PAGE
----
BARDSTOWN, KY (WAVE) - Crystal Rogers, a Nelson County woman and mother of five children, was last seen by her family July 3, 2015. She was with her boyfriend, Brooks Houck, on his family's farm where they were spending time with their 2-year-old son, according to Rogers' family.
Two days later, her car was found on Bluegrass Parkway, near mile marker 12, just outside of Bardstown. There were no obvious signs of foul play near the car and her possessions were inside of it, according to Nelson County Sheriff Ed Mattingly.
It remains unclear how her 2007 maroon Impala ended up with a flat tire on the side of the road. This is a piece of the puzzle that Rogers parents believe could help solve the case. They're seeking anyone who may have seen Rogers car on the Bluegrass Parkway that day.
"Somebody had to see her car on the BG that night," Rogers' father, Tommy Ballard, said. "If we could just reach out to that one who had to see who got out of the car and who picked them up."
It was on that day, July 5, 2015, Rogers was reported missing. Her family began searching rural areas throughout the state, searching for any and all clues that could lead to Rogers' whereabouts. Police did execute a search warrant on Houck's farm, but nothing turned up during the search.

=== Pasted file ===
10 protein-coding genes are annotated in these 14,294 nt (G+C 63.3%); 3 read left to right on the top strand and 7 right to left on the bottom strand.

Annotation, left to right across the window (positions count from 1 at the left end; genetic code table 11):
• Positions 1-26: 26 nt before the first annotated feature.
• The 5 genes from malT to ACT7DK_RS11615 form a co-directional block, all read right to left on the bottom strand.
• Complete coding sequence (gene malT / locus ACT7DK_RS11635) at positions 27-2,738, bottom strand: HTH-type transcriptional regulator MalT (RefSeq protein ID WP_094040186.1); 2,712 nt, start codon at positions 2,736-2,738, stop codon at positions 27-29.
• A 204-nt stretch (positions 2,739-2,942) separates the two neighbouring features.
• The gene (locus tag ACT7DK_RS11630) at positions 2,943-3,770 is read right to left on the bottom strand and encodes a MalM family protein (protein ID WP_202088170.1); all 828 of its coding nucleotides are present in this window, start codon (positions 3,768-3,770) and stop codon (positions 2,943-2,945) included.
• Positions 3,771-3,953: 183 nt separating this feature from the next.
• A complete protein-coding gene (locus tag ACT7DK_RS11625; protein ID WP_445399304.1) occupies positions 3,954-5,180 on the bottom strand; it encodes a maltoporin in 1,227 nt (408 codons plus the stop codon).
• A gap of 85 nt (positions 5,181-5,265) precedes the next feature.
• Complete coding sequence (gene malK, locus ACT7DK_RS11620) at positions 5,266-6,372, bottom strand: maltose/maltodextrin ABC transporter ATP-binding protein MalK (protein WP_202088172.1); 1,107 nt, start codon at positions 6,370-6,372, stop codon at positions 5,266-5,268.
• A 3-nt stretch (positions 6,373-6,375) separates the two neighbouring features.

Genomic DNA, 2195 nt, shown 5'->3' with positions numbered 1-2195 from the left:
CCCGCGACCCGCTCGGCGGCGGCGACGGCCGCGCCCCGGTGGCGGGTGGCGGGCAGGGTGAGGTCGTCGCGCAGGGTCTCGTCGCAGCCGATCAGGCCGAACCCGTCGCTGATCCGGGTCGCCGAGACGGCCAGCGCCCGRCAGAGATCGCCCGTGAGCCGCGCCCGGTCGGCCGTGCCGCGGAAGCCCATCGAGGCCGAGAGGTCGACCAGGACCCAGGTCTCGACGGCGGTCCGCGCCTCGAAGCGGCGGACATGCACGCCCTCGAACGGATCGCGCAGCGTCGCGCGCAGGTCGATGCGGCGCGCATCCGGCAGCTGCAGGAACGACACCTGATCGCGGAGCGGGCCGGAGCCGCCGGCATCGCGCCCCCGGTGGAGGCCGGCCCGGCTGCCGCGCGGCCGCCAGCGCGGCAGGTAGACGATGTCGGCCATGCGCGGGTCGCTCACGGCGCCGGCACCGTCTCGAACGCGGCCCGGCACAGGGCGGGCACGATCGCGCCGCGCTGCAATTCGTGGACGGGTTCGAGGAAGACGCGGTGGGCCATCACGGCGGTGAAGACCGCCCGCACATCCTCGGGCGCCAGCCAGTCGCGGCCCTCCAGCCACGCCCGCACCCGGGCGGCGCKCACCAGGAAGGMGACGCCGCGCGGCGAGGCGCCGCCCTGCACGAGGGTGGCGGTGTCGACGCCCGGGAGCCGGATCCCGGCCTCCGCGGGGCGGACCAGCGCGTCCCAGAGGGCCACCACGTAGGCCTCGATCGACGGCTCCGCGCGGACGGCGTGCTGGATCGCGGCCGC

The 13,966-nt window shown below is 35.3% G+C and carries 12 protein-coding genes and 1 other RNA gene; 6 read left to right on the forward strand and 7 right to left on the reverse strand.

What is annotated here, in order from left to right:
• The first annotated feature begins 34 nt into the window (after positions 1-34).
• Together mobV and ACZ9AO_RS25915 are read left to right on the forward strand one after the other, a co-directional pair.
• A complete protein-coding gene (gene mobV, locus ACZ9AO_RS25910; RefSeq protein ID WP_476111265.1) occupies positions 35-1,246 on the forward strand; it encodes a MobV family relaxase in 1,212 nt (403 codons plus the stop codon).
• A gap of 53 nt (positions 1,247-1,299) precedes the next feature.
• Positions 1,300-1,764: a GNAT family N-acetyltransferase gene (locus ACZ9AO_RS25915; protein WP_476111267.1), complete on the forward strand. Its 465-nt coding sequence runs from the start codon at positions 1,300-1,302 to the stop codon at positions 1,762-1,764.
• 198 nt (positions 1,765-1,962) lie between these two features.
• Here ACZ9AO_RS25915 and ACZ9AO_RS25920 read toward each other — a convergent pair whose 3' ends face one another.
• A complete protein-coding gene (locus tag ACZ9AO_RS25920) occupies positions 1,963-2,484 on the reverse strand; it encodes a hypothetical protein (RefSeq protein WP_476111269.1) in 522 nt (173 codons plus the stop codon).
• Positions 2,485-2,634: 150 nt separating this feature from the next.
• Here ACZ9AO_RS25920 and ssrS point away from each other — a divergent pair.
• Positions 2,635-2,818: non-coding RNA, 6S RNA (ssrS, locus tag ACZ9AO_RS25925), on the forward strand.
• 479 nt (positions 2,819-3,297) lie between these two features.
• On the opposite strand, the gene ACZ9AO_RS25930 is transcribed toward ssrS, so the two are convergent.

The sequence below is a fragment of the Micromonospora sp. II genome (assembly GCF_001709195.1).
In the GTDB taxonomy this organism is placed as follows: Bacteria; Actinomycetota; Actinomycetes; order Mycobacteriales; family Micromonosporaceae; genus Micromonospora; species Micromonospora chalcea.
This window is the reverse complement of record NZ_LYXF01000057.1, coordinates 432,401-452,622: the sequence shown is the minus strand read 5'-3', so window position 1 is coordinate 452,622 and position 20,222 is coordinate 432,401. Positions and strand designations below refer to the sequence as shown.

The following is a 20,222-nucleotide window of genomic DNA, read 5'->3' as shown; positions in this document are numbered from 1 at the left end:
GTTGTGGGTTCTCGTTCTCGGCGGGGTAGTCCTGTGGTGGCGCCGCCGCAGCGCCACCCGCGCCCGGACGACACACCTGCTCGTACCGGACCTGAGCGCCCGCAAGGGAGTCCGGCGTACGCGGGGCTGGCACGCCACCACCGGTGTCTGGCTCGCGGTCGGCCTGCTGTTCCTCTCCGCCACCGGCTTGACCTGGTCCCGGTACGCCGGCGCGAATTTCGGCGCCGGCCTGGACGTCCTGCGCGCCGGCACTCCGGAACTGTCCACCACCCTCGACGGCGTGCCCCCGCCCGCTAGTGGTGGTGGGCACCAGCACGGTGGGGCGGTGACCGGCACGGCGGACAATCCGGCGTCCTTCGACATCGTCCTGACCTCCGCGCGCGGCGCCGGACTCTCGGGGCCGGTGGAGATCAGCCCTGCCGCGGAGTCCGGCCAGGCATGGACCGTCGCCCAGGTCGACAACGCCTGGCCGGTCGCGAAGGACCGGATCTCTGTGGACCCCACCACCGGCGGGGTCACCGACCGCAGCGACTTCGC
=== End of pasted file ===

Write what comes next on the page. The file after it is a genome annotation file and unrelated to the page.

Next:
"I've said since the beginning, I'm not going to quit looking until she's home," Tommy Ballard added.
Since Rogers went missing, her mother, Sherry Ballard, fears that people are tired of hearing her daughter's name. However, her family's faith was restored this week after a woman reached out to the family with new information.
"That is going to help," Tommy Ballard said. "It ain't going to solve the case, but it will help."
Detectives are leaving no lead untouched.
"They've did a pretty good job," Sherry Ballard said. "They've gotten pretty far and we get closer every day," she added.
On Oct. 16, 2015 brothers Brooks and Nick Houck were added to Nelson County Sheriff Ed Mattingly's radar as being connected to the disappearance of Rogers.
That same day, Nick Houck was fired as an officer with the Bardstown Police Department for allegedly interfering with the Rogers case. According to a document released by the city of Bardstown, Nick Houck called his brother on July 8 to warn him that detectives were planning to interview him regarding his girlfriend's disappearance. That call came while a detective was in the middle of interviewing Brooks Houck.